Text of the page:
Hi, my name is Cherie Nobbs. Three years ago I lost my best friend and husband, Butch. Actually, I didn't lose him, I know exactly where he is.
Before he passed, I believed grief was about missing someone or something. It never occurred to me how devastating and life changing this could be on all levels of my being.
The past three years have been a long arduous expedition into the unknown, where I've had to reconnect with myself, work out who I am now and recreate a life with joy in it. It's very much a work in progress.
The prescribed levels of grief didn't seem to apply to me. Books and information didn't tell me what I wanted to hear; that grief was hard, bluddy hard, that life wouldn't feel important anymore, that sometimes getting out of bed was an achievement all in itself.
I personally believe there's about 121 stages of grief. I visualise them as the floors of a skyscraper. Each time I move to a new level, I see a little more light entering my life. I begin to feel more comfortable with my existence as I move around and explore the new territory.
A few of the levels have mazes that can make me feel I'm going around in circles or nowhere at all.
On some, I drag my feet or pretend I can't find the lift, especially if it's too confronting, or heaven forbid, it might take me out of my comfort zone. Sometimes even when it's uncomfortable on that level, it can be hard to get past it and push the button that will take me up and out of it.
The levels have dramatically changed durinng my expedition. Originally they were empty and devoid of light. All the shared parts of me of the past 25 years had been removed after Butch passed.
Gradually I added a few personal touches like happy memories (hard to do when they had disappeared on the basement floors) and signs of gradual self-empowerment.
There have been times when I've skipped a level and it's felt right, but there's also times I've dodged a level and had to go back down. If I move too fast or cheat, I find the construction work on that level isn't complete.
Sometimes the lift jams or the cable slips. It's hard not to feel bad about that. I know I just need to reach out for the lift phone, to connect me with the lift operator, my inner self, to discover what's holding me back.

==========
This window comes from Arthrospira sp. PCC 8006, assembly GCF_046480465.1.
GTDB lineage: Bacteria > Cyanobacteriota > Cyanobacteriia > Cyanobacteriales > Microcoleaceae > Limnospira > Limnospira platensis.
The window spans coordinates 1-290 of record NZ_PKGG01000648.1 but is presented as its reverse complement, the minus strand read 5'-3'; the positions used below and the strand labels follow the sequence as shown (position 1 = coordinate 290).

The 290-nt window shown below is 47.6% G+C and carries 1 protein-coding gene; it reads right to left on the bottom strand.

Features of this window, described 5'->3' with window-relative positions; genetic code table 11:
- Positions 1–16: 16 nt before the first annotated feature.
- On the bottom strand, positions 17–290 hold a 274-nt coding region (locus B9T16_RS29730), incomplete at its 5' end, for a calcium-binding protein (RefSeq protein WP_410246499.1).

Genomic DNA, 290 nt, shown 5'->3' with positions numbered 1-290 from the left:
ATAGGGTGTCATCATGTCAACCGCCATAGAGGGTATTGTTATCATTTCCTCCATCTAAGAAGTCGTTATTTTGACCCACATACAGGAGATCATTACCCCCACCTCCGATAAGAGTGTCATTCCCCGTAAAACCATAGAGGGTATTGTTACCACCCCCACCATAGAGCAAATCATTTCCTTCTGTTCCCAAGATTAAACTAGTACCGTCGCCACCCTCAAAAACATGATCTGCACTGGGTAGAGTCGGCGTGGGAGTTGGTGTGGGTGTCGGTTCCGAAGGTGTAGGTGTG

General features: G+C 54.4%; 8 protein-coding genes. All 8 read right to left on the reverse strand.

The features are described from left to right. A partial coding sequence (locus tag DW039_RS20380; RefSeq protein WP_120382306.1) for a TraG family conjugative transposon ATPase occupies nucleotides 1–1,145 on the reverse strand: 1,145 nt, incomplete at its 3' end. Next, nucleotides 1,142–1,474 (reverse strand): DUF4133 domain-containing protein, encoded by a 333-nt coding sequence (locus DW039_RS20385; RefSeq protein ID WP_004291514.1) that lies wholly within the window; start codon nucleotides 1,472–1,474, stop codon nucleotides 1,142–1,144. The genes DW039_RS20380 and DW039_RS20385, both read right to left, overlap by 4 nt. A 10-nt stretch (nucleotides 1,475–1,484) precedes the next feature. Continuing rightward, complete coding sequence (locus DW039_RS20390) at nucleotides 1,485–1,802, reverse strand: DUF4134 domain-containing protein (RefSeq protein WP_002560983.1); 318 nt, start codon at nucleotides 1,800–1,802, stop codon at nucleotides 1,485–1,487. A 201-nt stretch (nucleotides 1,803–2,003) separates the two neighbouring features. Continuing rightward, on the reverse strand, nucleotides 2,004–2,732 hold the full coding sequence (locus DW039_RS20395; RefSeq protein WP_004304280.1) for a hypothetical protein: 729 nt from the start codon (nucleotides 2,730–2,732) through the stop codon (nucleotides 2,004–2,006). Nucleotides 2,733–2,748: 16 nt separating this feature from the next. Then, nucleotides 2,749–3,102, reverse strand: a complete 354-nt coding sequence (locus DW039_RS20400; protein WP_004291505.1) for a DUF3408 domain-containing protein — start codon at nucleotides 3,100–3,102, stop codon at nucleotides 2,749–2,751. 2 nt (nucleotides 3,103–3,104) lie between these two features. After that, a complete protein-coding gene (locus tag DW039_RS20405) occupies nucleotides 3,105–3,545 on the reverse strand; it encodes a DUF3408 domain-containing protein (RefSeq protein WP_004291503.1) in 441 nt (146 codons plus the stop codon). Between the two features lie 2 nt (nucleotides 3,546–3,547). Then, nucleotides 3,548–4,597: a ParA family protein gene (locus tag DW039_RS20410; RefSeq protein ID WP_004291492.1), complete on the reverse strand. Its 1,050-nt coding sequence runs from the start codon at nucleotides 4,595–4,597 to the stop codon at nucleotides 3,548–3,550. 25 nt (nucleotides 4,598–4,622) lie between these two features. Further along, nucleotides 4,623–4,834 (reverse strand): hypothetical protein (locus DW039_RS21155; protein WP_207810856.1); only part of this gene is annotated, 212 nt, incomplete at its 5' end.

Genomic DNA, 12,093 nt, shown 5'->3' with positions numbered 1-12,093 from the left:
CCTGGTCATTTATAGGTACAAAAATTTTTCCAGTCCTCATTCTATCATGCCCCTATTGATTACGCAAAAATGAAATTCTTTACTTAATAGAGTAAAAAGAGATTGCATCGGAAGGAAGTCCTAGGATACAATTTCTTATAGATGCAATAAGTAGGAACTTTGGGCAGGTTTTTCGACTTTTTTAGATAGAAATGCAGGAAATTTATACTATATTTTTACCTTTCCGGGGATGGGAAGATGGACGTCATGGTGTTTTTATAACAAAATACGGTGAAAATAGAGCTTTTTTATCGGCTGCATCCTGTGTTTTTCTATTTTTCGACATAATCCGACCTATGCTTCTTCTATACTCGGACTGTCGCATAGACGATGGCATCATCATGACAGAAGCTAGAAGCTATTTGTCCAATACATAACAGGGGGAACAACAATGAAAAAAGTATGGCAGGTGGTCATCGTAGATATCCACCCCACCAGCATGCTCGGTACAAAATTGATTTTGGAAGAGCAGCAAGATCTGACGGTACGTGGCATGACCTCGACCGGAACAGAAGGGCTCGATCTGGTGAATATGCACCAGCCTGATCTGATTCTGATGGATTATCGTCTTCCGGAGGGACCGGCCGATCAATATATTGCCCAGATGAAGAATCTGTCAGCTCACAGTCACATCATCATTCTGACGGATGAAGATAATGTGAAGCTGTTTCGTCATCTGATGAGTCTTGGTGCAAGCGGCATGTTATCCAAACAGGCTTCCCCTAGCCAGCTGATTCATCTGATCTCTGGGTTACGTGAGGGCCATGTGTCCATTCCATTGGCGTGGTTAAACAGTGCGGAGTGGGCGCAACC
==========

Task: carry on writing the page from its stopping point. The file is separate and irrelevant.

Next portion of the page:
However, there are times I don't want to hear what the operator has to say, so I can remain there, stuck, for some time. There are also times I need to call for outside assistance for major repairs or adjustments. Experts can be necessary to help me raise my vitality or consciousness level. Usually I don't like asking for help and I'm stubborn (although I prefer to think of myself as an independent thinker), so I can stand there 'wallowing in my stuff' until I change or accept I am at a standstill.
More often than not, I'm the only person in the lift. Many people find it difficult to relate to me as I grieve and they don't know how to 'fix' me.
If I'm honest, I believe I'm at 82 (only 39 levels to go!).
Although it's not the top level, the view is much better than it was at 50 or even 70. Sometimes I even recognise the progress I've made instead of dwelling on what I've yet to achieve.
I've learnt a lot about myself, not all good, but that's okay. If I've learned anything, it's that my grief expedition is unique, no one else is going through grief in exactly the same way as me. I don't need compete or be better than anyone else, I just need to be the best I can be.
Reaching the top floor doesn't mean I'm over the loss of my soulmate, it means I've reached a pthe place where I honour myself and my new life.
I may not be an expert on grief, just mine. With my book, 'Grieving With Honour', I can help others with their expeditions, by sharing the highlights and low;ights of my own experiences. I can't make it better or 'fix' it for the., I can only help others feel less isolated and share the blueprints of my skyscraper.
My next step is to plan what my life will be like when I reach the 122nd level, to move beyond the what was and focus on the what can be. Who knows? Maybe I'll take a parachute and a leap of faith to build a new skyscraper....